Editor's take: Second Life founder Philip Rosedale is returning to Linden Lab to help navigate the company and its groundbreaking virtual world through the modern metaverse push. It'd be quite remarkable if Second Life could find its second wind, or at the very least, if Linden Lab could use what it has learned in the digital socialization arena to build a VR-based successor to Second Life. They've tried once already with Sansar, but ultimately sold off the project in 2020.

Rosedale's social virtual reality company High Fidelity has acquired an interest in Linden Lab, which is said to include a cash investment and distributed computing patents. Some of High Fidelity's employees will be joining Linden Lab as well, and Rosedale is also rejoining Second Life as a strategic advisor.

Second Life launched in 2003 as an online virtual world where players, depicted as avatars, create a "second life" for themselves. It's not really a game as there are no set objectives or "manufactured conflict," but more of a virtual space where you can do whatever makes you happy.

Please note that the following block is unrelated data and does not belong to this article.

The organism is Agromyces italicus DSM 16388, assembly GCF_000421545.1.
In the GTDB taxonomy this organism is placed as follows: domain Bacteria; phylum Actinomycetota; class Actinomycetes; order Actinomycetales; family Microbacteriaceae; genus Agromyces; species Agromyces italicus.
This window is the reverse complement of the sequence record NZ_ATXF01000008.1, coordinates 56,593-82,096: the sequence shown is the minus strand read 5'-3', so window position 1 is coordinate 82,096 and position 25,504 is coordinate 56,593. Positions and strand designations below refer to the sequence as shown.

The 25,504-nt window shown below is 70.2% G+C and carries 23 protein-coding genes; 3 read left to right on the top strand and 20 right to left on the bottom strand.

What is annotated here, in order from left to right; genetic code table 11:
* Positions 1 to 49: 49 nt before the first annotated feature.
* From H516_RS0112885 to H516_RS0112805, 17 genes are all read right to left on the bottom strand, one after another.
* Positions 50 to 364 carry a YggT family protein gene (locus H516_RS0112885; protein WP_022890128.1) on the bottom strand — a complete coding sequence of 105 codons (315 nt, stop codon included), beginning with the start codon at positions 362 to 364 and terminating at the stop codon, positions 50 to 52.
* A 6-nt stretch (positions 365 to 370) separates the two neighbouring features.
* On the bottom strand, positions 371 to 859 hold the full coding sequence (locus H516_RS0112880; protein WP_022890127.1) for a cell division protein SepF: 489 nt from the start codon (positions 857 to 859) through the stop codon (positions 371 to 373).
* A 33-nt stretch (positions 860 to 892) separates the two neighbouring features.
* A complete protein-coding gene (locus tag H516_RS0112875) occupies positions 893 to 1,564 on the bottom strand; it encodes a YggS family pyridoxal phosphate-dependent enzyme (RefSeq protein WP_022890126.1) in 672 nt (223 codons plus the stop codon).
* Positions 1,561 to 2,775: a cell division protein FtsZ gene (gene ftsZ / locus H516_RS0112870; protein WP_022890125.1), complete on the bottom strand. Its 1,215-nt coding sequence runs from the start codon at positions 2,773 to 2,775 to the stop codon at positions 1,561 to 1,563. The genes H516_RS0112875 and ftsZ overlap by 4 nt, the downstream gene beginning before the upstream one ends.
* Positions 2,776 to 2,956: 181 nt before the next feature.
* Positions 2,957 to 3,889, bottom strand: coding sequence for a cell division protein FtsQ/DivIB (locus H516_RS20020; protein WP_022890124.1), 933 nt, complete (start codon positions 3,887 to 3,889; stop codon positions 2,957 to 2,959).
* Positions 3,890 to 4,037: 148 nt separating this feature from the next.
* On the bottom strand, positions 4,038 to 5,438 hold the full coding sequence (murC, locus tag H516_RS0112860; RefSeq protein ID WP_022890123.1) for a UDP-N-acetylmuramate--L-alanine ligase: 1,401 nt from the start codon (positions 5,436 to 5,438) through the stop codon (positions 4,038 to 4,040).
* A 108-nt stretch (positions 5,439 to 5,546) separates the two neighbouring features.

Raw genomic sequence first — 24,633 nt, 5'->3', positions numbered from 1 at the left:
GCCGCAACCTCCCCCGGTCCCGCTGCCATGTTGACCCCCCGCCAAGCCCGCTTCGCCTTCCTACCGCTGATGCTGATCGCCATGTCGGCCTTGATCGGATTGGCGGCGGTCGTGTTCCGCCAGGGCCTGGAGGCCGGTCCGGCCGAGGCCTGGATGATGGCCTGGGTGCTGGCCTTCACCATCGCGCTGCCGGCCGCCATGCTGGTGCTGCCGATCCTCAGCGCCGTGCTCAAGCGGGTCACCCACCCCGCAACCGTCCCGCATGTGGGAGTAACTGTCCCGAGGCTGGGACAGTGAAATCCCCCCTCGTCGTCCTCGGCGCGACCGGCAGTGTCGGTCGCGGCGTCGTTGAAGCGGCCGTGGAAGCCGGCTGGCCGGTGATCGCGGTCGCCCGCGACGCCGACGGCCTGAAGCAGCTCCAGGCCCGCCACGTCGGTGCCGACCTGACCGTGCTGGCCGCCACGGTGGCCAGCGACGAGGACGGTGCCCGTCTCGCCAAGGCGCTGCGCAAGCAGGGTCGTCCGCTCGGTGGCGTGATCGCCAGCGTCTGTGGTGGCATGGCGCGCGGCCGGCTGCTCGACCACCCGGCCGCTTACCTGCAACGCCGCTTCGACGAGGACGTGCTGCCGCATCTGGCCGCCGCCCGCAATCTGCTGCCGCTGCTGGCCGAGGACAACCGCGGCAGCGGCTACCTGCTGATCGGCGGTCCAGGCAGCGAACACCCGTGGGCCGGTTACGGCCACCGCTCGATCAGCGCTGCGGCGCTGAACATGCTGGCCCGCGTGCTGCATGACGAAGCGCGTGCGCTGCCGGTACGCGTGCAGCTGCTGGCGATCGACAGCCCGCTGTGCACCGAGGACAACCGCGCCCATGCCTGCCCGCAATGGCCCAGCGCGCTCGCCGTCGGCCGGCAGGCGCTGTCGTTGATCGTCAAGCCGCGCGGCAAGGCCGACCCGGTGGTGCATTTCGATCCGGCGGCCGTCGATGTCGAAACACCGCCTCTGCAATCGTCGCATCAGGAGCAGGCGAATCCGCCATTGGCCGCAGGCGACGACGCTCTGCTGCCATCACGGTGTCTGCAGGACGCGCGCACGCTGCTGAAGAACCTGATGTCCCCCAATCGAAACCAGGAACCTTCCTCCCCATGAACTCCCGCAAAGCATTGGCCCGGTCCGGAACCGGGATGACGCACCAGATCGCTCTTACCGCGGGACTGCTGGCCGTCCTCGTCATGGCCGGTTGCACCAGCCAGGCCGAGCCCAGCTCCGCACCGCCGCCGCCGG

Growth was strong in the early years and by 2013, some 36 million accounts had been created with a million users logging in monthly. In May 2020, Linden Lab CEO Ebbe Altberg said the Second Life community had about 900,000 active users monthly.

Big tech has since jumped on the metaverse bandwagon, but not everyone is convinced they're capable of getting it right.

"No one has come close to building a virtual world like Second Life," said Rosedale. "Big tech giving away VR headsets and building a metaverse on their ad-driven, behavior-modification platforms isn't going to create a magical, single digital utopia for everyone," he said, adding that virtual worlds don't need to be dystopias.